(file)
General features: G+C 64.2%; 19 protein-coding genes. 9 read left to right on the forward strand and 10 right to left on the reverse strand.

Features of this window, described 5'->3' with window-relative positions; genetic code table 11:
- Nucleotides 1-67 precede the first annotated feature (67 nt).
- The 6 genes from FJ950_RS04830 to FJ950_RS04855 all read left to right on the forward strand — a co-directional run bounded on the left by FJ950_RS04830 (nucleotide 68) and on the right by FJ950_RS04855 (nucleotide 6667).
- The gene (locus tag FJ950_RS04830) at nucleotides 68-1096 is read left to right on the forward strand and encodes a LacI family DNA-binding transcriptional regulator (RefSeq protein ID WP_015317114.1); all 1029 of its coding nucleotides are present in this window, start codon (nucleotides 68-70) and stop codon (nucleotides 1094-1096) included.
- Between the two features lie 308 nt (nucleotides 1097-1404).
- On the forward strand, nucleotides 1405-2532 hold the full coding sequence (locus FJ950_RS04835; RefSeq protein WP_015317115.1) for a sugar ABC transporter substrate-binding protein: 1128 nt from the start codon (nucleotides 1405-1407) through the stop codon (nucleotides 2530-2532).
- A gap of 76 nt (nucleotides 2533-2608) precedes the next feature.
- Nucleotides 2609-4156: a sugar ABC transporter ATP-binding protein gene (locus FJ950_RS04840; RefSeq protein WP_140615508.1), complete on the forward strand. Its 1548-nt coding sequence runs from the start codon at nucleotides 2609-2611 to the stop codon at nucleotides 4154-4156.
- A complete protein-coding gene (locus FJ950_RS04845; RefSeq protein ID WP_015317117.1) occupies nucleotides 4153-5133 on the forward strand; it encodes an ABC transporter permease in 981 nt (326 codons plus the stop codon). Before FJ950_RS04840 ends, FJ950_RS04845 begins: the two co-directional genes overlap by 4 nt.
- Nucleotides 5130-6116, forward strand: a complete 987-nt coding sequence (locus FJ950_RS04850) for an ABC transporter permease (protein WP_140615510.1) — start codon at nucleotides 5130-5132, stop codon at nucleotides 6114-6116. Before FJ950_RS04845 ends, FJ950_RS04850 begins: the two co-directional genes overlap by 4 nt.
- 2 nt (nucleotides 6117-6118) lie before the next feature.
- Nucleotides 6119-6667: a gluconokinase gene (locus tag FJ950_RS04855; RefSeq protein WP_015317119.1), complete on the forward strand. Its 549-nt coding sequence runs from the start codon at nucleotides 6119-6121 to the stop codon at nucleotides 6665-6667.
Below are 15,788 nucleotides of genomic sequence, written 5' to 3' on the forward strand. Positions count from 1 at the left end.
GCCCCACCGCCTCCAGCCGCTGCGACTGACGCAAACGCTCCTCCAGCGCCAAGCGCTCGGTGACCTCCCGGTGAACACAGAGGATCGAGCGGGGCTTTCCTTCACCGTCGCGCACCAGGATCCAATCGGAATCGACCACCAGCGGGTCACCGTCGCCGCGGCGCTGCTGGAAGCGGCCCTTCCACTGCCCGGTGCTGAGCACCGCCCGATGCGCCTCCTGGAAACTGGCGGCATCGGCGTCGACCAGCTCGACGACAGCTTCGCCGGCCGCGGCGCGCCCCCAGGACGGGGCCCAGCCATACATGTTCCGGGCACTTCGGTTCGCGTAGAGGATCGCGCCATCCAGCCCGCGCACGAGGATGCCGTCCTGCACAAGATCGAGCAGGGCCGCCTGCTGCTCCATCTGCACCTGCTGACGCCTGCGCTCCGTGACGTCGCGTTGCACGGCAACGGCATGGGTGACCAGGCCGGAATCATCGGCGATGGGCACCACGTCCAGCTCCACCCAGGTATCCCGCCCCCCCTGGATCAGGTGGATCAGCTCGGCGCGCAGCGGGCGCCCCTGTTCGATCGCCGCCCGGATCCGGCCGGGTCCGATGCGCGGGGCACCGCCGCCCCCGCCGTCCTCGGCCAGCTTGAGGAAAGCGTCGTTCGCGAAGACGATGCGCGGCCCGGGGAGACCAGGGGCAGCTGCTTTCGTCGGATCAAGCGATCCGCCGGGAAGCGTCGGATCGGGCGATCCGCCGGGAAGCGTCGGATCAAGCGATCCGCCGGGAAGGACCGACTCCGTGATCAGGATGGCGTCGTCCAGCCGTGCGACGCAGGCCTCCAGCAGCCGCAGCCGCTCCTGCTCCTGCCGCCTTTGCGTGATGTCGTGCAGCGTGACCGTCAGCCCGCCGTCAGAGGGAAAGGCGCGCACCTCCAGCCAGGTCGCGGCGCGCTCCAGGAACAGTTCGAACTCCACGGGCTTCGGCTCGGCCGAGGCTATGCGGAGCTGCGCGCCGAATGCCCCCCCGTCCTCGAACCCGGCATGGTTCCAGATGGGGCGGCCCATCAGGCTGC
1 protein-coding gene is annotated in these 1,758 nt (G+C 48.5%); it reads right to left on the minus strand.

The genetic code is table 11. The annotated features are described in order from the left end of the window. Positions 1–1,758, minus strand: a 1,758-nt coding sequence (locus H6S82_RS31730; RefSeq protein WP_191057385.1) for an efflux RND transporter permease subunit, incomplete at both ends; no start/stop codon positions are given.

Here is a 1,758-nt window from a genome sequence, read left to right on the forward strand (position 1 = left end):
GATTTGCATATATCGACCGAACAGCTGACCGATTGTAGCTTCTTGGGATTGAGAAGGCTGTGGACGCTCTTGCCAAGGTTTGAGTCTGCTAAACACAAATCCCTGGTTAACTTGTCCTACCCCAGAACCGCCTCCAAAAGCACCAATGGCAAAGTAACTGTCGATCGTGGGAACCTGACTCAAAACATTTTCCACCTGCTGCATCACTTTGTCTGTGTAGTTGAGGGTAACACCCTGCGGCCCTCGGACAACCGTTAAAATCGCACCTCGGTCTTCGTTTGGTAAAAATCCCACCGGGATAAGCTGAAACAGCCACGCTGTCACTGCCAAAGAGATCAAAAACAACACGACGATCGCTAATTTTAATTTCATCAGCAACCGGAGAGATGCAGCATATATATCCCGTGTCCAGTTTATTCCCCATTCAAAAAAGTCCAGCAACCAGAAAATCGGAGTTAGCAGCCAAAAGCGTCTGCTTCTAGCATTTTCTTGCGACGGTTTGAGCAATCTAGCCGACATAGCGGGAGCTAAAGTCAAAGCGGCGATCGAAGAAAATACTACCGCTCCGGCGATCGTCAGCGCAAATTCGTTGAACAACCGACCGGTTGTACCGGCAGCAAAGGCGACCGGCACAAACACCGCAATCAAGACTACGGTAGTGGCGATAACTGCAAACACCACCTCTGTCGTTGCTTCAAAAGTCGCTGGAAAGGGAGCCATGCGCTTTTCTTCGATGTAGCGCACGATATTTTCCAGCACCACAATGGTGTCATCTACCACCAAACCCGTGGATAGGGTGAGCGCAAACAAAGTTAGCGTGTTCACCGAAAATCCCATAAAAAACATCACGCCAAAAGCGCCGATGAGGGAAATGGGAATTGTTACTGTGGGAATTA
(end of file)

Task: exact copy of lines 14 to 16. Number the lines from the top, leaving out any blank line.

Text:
Below are 15,788 nucleotides of genomic sequence, written 5' to 3' on the forward strand. Positions count from 1 at the left end.
GCCCCACCGCCTCCAGCCGCTGCGACTGACGCAAACGCTCCTCCAGCGCCAAGCGCTCGGTGACCTCCCGGTGAACACAGAGGATCGAGCGGGGCTTTCCTTCACCGTCGCGCACCAGGATCCAATCGGAATCGACCACCAGCGGGTCACCGTCGCCGCGGCGCTGCTGGAAGCGGCCCTTCCACTGCCCGGTGCTGAGCACCGCCCGATGCGCCTCCTGGAAACTGGCGGCATCGGCGTCGACCAGCTCGACGACAGCTTCGCCGGCCGCGGCGCGCCCCCAGGACGGGGCCCAGCCATACATGTTCCGGGCACTTCGGTTCGCGTAGAGGATCGCGCCATCCAGCCCGCGCACGAGGATGCCGTCCTGCACAAGATCGAGCAGGGCCGCCTGCTGCTCCATCTGCACCTGCTGACGCCTGCGCTCCGTGACGTCGCGTTGCACGGCAACGGCATGGGTGACCAGGCCGGAATCATCGGCGATGGGCACCACGTCCAGCTCCACCCAGGTATCCCGCCCCCCCTGGATCAGGTGGATCAGCTCGGCGCGCAGCGGGCGCCCCTGTTCGATCGCCGCCCGGATCCGGCCGGGTCCGATGCGCGGGGCACCGCCGCCCCCGCCGTCCTCGGCCAGCTTGAGGAAAGCGTCGTTCGCGAAGACGATGCGCGGCCCGGGGAGACCAGGGGCAGCTGCTTTCGTCGGATCAAGCGATCCGCCGGGAAGCGTCGGATCGGGCGATCCGCCGGGAAGCGTCGGATCAAGCGATCCGCCGGGAAGGACCGACTCCGTGATCAGGATGGCGTCGTCCAGCCGTGCGACGCAGGCCTCCAGCAGCCGCAGCCGCTCCTGCTCCTGCCGCCTTTGCGTGATGTCGTGCAGCGTGACCGTCAGCCCGCCGTCAGAGGGAAAGGCGCGCACCTCCAGCCAGGTCGCGGCGCGCTCCAGGAACAGTTCGAACTCCACGGGCTTCGGCTCGGCCGAGGCTATGCGGAGCTGCGCGCCGAATGCCCCCCCGTCCTCGAACCCGGCATGGTTCCAGATGGGGCGGCCCATCAGGCTGC
1 protein-coding gene is annotated in these 1,758 nt (G+C 48.5%); it reads right to left on the minus strand.